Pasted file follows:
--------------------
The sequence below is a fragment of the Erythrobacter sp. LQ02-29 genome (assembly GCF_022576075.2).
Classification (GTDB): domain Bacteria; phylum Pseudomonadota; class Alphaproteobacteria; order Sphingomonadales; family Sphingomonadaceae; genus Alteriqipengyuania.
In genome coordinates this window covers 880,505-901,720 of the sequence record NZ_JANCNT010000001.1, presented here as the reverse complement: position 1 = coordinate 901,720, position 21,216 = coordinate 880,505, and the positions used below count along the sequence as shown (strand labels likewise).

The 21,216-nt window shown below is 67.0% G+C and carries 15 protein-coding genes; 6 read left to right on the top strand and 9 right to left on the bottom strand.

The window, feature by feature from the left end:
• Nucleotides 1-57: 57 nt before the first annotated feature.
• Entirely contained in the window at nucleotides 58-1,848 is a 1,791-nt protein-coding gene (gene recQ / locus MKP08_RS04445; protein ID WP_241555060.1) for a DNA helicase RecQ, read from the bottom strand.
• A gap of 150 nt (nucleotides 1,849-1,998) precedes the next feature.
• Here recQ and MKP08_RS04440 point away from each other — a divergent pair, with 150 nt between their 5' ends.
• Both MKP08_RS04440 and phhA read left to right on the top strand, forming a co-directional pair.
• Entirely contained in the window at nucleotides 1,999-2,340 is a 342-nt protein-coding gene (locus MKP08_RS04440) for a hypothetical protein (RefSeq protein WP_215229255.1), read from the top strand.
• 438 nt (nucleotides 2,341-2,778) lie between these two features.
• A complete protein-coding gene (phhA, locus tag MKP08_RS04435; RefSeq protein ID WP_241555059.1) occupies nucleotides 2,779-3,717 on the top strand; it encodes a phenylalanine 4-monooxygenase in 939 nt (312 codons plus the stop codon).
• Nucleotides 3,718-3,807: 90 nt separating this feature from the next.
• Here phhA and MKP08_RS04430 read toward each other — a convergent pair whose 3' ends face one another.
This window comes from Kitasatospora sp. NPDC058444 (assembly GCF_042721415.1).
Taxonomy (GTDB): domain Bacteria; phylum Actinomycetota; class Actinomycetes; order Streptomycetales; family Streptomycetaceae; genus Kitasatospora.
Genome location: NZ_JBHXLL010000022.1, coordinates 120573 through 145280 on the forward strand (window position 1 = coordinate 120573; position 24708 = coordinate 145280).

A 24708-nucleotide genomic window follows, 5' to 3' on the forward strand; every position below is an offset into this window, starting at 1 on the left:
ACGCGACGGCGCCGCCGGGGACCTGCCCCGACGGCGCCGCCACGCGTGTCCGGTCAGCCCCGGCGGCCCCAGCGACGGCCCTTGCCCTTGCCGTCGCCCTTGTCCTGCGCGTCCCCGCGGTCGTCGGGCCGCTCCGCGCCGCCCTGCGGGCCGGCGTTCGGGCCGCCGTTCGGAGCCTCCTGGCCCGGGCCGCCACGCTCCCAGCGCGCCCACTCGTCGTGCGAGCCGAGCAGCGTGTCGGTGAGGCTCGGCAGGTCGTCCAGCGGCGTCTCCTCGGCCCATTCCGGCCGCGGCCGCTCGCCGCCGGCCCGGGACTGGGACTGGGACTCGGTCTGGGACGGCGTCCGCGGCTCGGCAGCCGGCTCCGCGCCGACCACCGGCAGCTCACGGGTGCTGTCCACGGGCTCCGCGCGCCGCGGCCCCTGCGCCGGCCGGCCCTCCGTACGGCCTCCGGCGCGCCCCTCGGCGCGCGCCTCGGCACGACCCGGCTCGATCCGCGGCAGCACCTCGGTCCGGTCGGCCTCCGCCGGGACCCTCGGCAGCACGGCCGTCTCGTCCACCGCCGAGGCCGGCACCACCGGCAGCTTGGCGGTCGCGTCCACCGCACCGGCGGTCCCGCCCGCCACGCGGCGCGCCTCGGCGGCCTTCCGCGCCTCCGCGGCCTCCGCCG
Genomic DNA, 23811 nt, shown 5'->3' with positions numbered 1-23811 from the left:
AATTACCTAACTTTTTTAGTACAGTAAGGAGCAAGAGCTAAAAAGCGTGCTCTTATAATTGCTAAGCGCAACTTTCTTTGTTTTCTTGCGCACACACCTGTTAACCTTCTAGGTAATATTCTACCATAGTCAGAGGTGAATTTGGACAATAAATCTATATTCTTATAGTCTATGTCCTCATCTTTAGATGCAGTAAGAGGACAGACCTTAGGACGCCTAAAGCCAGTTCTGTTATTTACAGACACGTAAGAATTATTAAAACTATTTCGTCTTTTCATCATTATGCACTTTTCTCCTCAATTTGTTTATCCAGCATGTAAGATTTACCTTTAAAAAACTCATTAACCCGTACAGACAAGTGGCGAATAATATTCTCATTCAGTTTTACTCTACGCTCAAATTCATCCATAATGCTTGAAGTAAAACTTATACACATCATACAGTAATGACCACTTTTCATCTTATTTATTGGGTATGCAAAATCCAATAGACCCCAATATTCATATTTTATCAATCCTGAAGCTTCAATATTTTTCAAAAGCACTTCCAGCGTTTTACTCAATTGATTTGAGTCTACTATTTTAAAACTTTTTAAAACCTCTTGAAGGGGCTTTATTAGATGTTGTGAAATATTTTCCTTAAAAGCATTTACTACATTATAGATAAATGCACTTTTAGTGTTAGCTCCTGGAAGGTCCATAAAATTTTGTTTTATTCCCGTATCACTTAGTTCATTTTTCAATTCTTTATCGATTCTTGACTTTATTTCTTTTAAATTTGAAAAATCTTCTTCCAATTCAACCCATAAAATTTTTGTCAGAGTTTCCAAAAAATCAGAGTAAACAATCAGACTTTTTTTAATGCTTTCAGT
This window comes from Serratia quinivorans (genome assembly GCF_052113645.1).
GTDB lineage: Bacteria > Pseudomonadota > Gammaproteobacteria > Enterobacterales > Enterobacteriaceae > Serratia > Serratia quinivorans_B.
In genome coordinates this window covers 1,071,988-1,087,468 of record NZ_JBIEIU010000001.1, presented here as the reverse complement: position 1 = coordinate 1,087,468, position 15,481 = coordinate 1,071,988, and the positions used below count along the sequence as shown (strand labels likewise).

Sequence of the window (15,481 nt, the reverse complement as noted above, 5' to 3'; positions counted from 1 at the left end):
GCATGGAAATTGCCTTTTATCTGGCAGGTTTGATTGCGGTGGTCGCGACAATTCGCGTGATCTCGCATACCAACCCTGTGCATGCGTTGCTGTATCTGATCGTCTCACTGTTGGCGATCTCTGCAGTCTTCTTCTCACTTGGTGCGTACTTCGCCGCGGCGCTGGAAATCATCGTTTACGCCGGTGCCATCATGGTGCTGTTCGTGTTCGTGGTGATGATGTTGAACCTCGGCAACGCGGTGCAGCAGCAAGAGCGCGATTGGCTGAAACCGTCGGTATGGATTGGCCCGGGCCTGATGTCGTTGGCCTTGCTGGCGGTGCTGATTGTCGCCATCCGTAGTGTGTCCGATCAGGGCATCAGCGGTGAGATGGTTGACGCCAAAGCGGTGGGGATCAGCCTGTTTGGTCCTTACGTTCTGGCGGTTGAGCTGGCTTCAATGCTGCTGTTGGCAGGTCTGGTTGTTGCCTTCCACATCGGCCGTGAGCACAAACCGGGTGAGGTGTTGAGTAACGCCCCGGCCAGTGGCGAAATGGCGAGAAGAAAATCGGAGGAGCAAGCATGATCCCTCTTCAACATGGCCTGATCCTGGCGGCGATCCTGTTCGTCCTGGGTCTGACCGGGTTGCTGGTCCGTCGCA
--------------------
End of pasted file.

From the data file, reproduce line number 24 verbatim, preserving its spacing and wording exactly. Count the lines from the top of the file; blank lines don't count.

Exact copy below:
GTDB lineage: Bacteria > Pseudomonadota > Gammaproteobacteria > Enterobacterales > Enterobacteriaceae > Serratia > Serratia quinivorans_B.